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Siren, The Vaults – Review

Pros: Precision acting, a sharp script and a deft plot make this a hugely entertaining show.

Cons: Damp conditions and uncomfortable benches ensure you’ll be grateful when the curtain falls after only an hour.

Pros: Precision acting, a sharp script and a deft plot make this a hugely entertaining show. Cons: Damp conditions and uncomfortable benches ensure you'll be grateful when the curtain falls after only an hour. The Pit theatre space in The Vaults isn't an auspicious looking venue for entertainment. Smelling strongly of damp, with water visibly dripping down the back wall and with audience seating consisting of hard wooden benches, it's far from being a comfortable theatrical experience. But this smart, elegant two-hander manages to overcome the comfort barrier with a witty, sparkling show that both entrances and horrifies its audience. Stuart and Eleanor…

Summary

Rating

Excellent

A funny and touching two-hander about serial killers, would you believe it!

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The Pit theatre space in The Vaults isn’t an auspicious looking venue for entertainment. Smelling strongly of damp, with water visibly dripping down the back wall and with audience seating consisting of hard wooden benches, it’s far from being a comfortable theatrical experience. But this smart, elegant two-hander manages to overcome the comfort barrier with a witty, sparkling show that both entrances and horrifies its audience.

Stuart and Eleanor are two strangers who meet at a hotel reception desk. But they don’t behave like strangers: when Stuart asks Eleanor to put her cigarette out, she replies: “We’re in Europe. That’s the whole point.” To which Stuart counters: “We’re not in Europe. We’re in Wales.”

As it turns out they aren’t strangers at all, but two people brought together by their fondness for murder. And they’ve come to this remote hotel to get away from the pressure, from the threat of discovery: “We don’t know what’s going on, what they may have dug up,” says Stuart. To which Eleanor replies, “Because there’s nothing more suspicious than two strangers arguing in a hotel lobby.”

Other than their gruesome hobby, the pair have little in common. Stuart – punctilious, always planning ahead, but deferential – works in Rymans: “I’ve been in the same store for some years. It’s quite a stationery job.” Whereas Eleanor is from Boston, Massachusetts, of German extraction; she’s both proud and embarrassed to relate that her grandmother was in the Hitler Youth. Eleanor herself had a gerbil called Goebbels.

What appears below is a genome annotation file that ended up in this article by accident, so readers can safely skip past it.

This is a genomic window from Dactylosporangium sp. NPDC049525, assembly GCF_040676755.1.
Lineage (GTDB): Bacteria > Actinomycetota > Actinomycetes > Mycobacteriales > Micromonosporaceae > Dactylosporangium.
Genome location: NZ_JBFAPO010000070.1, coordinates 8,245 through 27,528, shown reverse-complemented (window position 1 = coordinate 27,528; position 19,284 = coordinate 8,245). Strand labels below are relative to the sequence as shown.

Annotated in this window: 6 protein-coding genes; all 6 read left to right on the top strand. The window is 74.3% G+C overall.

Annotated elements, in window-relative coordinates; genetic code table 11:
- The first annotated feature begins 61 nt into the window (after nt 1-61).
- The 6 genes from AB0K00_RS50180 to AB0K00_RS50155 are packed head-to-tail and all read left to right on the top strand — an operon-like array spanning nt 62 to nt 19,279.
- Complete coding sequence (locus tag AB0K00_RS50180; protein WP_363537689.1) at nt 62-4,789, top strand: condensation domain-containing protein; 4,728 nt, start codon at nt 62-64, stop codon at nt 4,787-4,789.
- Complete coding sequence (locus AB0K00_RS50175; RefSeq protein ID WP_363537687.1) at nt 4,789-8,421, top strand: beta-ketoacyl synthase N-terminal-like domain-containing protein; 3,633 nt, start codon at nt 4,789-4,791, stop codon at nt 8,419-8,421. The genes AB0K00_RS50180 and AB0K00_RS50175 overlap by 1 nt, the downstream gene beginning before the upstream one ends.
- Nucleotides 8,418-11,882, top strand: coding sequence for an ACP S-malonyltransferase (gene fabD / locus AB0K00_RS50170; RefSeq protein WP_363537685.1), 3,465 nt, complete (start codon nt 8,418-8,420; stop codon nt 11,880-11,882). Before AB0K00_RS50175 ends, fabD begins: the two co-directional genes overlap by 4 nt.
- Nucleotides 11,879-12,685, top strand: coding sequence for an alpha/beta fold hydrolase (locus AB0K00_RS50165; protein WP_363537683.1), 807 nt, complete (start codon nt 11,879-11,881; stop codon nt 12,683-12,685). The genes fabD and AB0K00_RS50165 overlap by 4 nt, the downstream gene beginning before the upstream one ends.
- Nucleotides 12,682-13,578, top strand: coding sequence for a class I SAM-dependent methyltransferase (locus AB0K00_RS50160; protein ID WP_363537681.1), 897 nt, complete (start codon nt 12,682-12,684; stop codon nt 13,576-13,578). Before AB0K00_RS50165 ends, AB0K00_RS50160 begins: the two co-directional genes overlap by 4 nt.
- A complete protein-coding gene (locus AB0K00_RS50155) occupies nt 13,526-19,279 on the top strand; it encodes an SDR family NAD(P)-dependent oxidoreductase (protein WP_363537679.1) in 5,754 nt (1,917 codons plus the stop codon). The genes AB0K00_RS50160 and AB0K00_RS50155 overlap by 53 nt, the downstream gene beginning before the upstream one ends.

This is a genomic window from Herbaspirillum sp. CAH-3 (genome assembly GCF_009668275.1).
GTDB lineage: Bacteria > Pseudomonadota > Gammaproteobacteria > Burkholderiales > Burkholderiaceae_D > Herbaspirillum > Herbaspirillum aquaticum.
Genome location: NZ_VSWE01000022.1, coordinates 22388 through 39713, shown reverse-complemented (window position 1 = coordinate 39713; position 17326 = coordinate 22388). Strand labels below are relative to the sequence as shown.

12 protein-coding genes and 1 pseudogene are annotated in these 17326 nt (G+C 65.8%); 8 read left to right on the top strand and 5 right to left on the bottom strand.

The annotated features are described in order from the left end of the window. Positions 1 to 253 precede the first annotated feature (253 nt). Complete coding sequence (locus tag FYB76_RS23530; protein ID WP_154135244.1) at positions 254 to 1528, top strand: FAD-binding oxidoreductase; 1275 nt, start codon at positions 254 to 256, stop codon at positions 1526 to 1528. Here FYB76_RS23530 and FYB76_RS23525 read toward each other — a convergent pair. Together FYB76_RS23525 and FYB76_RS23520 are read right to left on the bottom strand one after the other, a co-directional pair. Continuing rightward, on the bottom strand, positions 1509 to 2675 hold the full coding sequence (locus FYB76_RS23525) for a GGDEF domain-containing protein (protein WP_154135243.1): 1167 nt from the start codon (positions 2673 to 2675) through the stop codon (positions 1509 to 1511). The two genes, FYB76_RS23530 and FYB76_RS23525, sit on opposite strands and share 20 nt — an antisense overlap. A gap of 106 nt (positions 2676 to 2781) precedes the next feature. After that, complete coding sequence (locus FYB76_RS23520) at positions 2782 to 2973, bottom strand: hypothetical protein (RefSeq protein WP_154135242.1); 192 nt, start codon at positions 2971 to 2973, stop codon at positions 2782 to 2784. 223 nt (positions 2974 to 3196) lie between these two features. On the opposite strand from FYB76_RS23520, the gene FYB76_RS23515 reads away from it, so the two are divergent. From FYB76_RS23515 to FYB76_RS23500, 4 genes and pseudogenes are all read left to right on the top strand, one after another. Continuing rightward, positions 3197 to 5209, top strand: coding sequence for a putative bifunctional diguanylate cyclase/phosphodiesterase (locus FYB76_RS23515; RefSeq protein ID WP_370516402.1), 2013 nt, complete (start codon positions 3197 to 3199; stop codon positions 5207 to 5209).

The subject of death keeps cropping up, despite the pair’s eagerness to keep a low profile. The hotel announcement system constantly makes cryptic allusions to death and injury, and the two can talk about little else. “The most thrilling part of life,” Eleanor opines, “is when it’s in jeopardy”. So when she’s refused a lift to the hotel by a local taxi driver who wants to get home to his dinner, she knows exactly how to take her revenge.

The present-day action is intercut with flashbacks to the pair’s first meeting, when they recognise in each other kindred spirits who share the same morbid fantasies – and go on to act them out.

Written and performed by Joseph Cullen and Sasha Wilson, this hour-long show is funny, poignant and at times shocking. Precision acting, a tight script and the most minimal of props make this a real delight, sure to entertain audiences.

Author: Joseph Cullen and Sasha Wilson
Director: Rosa Crompton
Producer: Over The Limit Theatre
Booking Until: 4 March 2017
Box Office: 07598 676 202
Booking Link: http://www.vaultfestival.com/event/siren/2017-03-04/

About Steve Caplin

Steve Caplin
Steve is a freelance artist and writer, specialising in Photoshop, who builds unlikely furniture in his spare time. He plays the piano reasonably well, the accordion moderately and the guitar badly. Steve does, of course, love the theatre. The worst play he ever saw starred Charlton Heston and his wife, who have both always wanted to play the London stage. Neither had any experience of learning lines. This was almost as scarring an experience as seeing Ron Moody performing a musical Sherlock Holmes. Steve has no acting ambitions whatsoever.